Manu Alfau is enjoying the view so far on E Madison (Images: Alex Garland for CHS)
With a bright coat of Latin American colors and plenty of pickled jalapenos, Manu’s Bodegita is now open, softly, in the E Madison walk-up Little Uncle left behind.
“We’re buddies with PK and Wiley who own Little Uncle,” Manu Alfau said. I told them a long time ago, ‘Hey, if you guys ever think about getting rid of the window, give me a call.’”
“Sure enough, a couple months ago, PK called me up and said, ‘OK, dude…’” Continue reading
A mighty mite of the Capitol Hill food+drink scene is about to get a little bigger.
Hammers are pounding away at 15th Ave E’s Teriyaki Madness as the longtime takeout joint is expanding.
CHS didn’t learn much about the business behind the busy worker-bee food and drink stop but we did confirm that work is underway to expand the teriyaki shop into the space left empty by the exit of a neighboring pot dispensary as the state’s medical marijuana system was merged into its recreational pot economy. Gyro Cafe will continue to operate next door. We’re told Teriyaki Madness Capitol Hill is no relation to the Teriyaki Madness in Kirkland nor a franchise of Teriyaki Madnesses that operate on the West Coast. We don’t know how long it has been operating on 15th Ave E but we expect you’re about to tell us.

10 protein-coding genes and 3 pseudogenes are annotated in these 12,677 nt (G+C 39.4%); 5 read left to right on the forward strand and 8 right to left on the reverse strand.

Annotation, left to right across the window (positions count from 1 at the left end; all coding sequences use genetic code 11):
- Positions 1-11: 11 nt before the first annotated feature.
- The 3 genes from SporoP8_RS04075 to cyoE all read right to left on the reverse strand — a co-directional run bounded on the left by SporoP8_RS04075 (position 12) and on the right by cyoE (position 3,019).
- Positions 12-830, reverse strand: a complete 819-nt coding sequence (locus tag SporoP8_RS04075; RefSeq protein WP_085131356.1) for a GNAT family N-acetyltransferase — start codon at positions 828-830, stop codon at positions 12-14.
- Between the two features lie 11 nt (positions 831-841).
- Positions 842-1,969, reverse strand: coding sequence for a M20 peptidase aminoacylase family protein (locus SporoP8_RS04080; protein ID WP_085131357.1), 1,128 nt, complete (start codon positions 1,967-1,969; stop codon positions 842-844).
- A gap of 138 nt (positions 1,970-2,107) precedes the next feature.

The construction permit calls for our Teriyaki Madness to expand into the retail space to its north to add more seating for the tiny but busy walk-up.
The expanded teriyaki joint is in the midst of lots of activity on its busy block of 15th Ave E. Earlier this year, architects from Board and Vellum took over and totally redesigned the old credit union to the north for their new office space. Upstairs, Seattle Area Support Groups and Community Center has settled in to continue its long running mission of building communities around specific HIV issues and other recovery assistance like addiction.